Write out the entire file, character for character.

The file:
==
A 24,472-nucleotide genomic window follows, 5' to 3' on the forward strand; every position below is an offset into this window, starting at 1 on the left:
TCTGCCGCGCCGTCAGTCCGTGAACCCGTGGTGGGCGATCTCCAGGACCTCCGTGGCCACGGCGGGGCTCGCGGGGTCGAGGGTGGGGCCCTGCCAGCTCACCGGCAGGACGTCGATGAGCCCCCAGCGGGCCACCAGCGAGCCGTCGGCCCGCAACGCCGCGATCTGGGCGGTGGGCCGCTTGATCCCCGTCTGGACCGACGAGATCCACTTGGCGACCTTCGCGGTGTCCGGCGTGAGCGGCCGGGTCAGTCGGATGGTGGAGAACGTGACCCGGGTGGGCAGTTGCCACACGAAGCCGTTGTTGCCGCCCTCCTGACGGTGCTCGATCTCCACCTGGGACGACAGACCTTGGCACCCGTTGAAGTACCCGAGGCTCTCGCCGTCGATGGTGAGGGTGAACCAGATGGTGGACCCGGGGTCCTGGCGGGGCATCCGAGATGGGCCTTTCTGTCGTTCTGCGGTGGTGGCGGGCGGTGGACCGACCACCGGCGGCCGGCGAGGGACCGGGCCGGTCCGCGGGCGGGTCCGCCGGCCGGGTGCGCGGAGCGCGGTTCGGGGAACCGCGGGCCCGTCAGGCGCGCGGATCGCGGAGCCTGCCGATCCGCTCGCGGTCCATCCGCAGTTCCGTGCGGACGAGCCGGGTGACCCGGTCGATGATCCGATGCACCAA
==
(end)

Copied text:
A 24,472-nucleotide genomic window follows, 5' to 3' on the forward strand; every position below is an offset into this window, starting at 1 on the left:
TCTGCCGCGCCGTCAGTCCGTGAACCCGTGGTGGGCGATCTCCAGGACCTCCGTGGCCACGGCGGGGCTCGCGGGGTCGAGGGTGGGGCCCTGCCAGCTCACCGGCAGGACGTCGATGAGCCCCCAGCGGGCCACCAGCGAGCCGTCGGCCCGCAACGCCGCGATCTGGGCGGTGGGCCGCTTGATCCCCGTCTGGACCGACGAGATCCACTTGGCGACCTTCGCGGTGTCCGGCGTGAGCGGCCGGGTCAGTCGGATGGTGGAGAACGTGACCCGGGTGGGCAGTTGCCACACGAAGCCGTTGTTGCCGCCCTCCTGACGGTGCTCGATCTCCACCTGGGACGACAGACCTTGGCACCCGTTGAAGTACCCGAGGCTCTCGCCGTCGATGGTGAGGGTGAACCAGATGGTGGACCCGGGGTCCTGGCGGGGCATCCGAGATGGGCCTTTCTGTCGTTCTGCGGTGGTGGCGGGCGGTGGACCGACCACCGGCGGCCGGCGAGGGACCGGGCCGGTCCGCGGGCGGGTCCGCCGGCCGGGTGCGCGGAGCGCGGTTCGGGGAACCGCGGGCCCGTCAGGCGCGCGGATCGCGGAGCCTGCCGATCCGCTCGCGGTCCATCCGCAGTTCCGTGCGGACGAGCCGGGTGACCCGGTCGATGATCCGATGCACCAA